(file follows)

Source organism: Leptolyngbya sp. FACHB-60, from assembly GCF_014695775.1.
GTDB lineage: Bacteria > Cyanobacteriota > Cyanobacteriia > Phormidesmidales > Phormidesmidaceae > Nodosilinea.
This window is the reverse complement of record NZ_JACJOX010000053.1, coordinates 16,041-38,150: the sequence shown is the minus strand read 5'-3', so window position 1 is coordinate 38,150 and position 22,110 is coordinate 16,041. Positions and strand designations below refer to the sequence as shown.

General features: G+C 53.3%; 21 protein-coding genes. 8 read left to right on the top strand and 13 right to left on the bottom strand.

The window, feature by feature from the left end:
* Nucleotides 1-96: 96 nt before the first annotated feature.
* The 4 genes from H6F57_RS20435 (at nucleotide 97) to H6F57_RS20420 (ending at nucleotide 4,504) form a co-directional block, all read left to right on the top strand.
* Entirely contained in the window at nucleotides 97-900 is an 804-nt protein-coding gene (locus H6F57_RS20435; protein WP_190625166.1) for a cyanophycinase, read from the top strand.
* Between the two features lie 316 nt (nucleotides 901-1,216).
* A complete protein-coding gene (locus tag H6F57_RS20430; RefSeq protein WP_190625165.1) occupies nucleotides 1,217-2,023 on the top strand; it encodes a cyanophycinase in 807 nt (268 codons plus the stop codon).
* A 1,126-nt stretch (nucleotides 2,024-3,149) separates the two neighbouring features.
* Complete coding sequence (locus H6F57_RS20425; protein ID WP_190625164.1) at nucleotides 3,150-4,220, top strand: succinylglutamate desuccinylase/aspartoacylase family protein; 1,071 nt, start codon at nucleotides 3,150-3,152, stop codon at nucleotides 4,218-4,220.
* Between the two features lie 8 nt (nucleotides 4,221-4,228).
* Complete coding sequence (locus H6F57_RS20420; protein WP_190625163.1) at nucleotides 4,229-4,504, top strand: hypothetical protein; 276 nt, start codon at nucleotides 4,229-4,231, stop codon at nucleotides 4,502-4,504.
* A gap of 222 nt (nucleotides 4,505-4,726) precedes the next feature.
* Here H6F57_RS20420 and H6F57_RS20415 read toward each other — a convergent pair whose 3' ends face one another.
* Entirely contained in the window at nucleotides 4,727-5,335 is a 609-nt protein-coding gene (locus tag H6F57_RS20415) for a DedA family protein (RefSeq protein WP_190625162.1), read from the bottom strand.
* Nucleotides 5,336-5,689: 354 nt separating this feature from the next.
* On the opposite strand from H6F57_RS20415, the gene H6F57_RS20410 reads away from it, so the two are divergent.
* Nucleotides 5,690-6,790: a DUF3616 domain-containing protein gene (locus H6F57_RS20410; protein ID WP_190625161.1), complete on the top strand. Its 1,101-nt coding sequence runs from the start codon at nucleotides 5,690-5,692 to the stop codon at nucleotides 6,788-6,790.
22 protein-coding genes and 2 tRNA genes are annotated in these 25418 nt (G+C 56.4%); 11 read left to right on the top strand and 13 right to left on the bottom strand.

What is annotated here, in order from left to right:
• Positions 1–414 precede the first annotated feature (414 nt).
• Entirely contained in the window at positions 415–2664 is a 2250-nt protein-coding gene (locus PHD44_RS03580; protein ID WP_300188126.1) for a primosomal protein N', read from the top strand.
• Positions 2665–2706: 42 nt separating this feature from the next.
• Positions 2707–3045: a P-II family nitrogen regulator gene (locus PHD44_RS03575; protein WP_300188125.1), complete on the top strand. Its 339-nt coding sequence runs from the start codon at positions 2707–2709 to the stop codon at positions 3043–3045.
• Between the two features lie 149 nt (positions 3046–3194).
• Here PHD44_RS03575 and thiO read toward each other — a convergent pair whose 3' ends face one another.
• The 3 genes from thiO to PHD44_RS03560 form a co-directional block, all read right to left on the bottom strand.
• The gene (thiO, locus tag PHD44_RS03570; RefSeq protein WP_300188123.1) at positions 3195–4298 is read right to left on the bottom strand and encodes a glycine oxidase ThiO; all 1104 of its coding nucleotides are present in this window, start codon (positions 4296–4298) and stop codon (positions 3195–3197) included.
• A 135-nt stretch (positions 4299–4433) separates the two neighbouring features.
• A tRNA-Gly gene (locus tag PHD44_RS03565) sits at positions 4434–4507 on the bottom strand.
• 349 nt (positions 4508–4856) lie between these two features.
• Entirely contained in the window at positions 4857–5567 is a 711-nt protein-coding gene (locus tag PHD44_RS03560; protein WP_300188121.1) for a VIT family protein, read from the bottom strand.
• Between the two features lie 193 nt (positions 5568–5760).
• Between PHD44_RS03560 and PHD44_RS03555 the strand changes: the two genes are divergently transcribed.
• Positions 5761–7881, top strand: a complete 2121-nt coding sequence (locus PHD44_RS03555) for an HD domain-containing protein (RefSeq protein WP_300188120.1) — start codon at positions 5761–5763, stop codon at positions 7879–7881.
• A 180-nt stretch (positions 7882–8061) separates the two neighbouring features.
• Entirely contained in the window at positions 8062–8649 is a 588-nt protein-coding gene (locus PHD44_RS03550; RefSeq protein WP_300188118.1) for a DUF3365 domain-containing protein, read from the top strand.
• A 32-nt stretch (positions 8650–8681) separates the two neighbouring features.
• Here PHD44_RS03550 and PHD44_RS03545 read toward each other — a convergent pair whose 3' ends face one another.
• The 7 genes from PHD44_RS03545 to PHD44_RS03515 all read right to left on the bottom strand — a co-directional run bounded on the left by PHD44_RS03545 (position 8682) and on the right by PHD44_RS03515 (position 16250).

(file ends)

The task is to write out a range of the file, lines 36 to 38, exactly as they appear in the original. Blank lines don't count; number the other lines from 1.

• Between PHD44_RS03560 and PHD44_RS03555 the strand changes: the two genes are divergently transcribed.
• Positions 5761–7881, top strand: a complete 2121-nt coding sequence (locus PHD44_RS03555) for an HD domain-containing protein (RefSeq protein WP_300188120.1) — start codon at positions 5761–5763, stop codon at positions 7879–7881.
• A 180-nt stretch (positions 7882–8061) separates the two neighbouring features.